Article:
November 14, 1920, at Dunn Park, Cleveland, Ohio
In week eight, the Tigers had a rematch with the Pros. Playing in front of 8,000 fans, the Pros allowed their first and only points of the year from a 50-yard touchdown pass from Mark Devlin to Tuffy Conn and an extra point by Al Pierotti in the third quarter. Pollard had a 20-yard rushing touchdown in the second quarter and Copley made an extra point to tie the game at 7–7, making it the second tie of the season for the Tigers. The final score of the game was a 14–0 victory for the Tigers.
November 21, 1920, at Dunn Field, Cleveland, Ohio
The Toledo Maroons were the Tigers' next opponent. The Maroons were an independent team but joined the APFA in 1922. Prior to this game, the Maroons did not score a point against an APFA tem all season, and that streak continued into this game. In the first quarter, Baston blocked a kick and ran it for a touchdown. He would later score the game's final points in the fourth as he caught a receiving touchdown from Pierotti.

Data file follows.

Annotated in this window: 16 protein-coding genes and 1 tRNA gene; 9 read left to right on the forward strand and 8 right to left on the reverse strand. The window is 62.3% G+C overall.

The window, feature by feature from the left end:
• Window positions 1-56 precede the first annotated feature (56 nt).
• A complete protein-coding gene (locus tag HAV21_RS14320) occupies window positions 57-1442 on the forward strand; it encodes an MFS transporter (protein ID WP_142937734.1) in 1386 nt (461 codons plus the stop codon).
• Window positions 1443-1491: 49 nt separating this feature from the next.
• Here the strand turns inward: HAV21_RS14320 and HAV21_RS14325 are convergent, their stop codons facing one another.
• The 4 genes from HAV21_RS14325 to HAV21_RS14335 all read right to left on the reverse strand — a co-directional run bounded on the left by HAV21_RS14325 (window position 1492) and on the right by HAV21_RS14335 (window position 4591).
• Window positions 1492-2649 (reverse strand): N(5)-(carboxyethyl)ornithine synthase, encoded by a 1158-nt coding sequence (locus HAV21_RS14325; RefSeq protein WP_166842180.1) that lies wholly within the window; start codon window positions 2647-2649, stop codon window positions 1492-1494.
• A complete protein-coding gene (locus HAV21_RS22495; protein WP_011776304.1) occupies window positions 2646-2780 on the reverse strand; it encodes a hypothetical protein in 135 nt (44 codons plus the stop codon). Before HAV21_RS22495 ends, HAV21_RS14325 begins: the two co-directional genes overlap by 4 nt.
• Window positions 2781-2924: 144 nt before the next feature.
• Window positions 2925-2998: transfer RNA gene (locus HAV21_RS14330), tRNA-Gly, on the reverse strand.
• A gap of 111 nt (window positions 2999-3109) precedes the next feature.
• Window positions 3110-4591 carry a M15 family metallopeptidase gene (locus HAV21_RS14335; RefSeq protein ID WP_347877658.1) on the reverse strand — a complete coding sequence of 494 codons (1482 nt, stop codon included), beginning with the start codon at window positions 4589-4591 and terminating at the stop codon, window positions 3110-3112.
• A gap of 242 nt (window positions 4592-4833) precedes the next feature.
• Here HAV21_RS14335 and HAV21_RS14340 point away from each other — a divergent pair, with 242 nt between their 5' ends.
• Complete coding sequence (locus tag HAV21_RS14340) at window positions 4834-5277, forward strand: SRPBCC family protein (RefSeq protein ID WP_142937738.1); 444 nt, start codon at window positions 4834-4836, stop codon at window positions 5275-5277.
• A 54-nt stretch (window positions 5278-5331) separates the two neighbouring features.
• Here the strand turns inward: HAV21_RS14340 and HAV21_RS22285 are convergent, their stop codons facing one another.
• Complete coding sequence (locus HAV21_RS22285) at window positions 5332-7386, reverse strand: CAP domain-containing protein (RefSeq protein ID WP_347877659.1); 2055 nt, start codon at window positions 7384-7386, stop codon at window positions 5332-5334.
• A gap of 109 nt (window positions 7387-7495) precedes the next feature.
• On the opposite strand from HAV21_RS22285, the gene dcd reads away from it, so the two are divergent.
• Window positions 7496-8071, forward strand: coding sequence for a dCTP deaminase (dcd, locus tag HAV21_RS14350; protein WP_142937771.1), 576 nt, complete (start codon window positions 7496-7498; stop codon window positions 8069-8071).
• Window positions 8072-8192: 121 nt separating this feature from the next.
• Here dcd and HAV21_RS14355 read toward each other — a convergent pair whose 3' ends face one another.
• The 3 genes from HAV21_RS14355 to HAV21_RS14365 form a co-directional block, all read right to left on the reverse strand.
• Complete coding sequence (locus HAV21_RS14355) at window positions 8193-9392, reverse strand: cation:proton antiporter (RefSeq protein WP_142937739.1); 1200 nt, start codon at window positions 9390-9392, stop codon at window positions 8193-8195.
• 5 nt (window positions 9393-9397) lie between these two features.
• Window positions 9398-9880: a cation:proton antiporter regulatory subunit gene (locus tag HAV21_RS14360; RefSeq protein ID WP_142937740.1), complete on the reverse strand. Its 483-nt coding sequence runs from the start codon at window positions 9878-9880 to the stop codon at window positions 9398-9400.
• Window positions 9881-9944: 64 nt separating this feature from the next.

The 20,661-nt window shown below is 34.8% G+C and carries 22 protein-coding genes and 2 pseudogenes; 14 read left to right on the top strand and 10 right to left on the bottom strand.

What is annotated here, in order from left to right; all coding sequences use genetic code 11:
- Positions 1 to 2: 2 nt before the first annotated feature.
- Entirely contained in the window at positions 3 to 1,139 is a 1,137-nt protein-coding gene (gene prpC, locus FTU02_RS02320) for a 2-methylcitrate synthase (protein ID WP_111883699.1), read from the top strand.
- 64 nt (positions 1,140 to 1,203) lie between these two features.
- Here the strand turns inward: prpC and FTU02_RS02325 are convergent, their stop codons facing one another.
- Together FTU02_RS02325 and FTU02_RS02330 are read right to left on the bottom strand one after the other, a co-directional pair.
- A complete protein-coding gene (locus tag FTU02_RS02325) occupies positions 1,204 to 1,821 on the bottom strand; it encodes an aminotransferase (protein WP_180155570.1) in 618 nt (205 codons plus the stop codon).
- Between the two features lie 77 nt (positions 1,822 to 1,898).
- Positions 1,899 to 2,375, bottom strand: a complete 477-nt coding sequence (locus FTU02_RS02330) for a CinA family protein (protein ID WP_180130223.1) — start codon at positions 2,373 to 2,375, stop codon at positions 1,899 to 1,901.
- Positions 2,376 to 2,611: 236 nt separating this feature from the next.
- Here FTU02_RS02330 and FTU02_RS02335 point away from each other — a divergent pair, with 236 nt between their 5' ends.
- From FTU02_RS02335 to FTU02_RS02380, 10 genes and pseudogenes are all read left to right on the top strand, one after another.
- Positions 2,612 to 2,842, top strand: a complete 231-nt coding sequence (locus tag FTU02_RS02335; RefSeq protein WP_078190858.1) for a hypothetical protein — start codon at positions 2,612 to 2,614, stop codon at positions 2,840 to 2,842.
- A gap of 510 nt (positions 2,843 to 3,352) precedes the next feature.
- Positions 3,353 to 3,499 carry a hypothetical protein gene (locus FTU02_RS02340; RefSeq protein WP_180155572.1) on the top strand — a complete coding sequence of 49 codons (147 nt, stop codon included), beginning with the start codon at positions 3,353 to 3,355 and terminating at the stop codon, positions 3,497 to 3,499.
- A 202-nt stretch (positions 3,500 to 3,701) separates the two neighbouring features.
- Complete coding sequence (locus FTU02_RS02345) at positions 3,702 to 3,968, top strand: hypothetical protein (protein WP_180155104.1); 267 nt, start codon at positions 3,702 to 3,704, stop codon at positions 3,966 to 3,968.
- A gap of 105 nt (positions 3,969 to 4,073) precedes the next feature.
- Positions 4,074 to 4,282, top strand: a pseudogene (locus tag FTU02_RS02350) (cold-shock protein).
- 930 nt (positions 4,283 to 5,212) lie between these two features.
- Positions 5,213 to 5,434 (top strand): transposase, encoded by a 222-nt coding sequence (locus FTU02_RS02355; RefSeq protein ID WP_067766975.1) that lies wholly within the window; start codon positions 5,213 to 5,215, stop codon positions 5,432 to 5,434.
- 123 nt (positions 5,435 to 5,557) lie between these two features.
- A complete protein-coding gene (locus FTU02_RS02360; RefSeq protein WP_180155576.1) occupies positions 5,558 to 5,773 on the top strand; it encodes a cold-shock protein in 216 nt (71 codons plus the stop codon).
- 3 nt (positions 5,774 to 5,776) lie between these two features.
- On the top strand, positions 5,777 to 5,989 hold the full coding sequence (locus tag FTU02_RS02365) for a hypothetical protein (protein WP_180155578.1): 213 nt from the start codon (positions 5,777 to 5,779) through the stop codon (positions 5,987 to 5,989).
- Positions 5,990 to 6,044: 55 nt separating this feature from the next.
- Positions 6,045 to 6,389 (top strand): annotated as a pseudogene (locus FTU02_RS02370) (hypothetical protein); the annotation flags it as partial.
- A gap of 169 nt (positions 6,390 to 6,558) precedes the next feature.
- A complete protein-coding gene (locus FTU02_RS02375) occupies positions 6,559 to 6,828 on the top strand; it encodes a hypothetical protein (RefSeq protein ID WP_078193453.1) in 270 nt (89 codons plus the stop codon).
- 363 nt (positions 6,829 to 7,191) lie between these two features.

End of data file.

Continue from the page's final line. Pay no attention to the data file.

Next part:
November 28, 1920, at Buffalo Baseball Park
In their final game of the 1920 season, the Tigers played against the Buffalo All-Americans, who were coming off their first loss of the season. The Public Ledger called the game "scrappy"; most forward passes were blocked, and neither team's offense was productive. A total of 5,000 fans showed up to the game. The All-Americans had possession on the 5-yard line and the 1-foot line, but the Tigers' defense stopped them. The only score of the game came in the third quarter. Anderson scored an 8-yard rushing touchdown.
Due to several losses, the Triangles did not contend for the APFA trophy in 1920. The Tigers' performance of 2–4–2 would be the team's best before folding in 1921. Sportswriter Bruce Copeland compiled the 1920 All Pro team, but no players made the list. As of 2012, no players from the 1920 Dayton Triangles were enshrined in the Pro Football Hall of Fame.
Awarded the Brunswick-Balke Collender Cup and named APFA Champions.
Note: Tie games were not officially counted in the standings until 1972.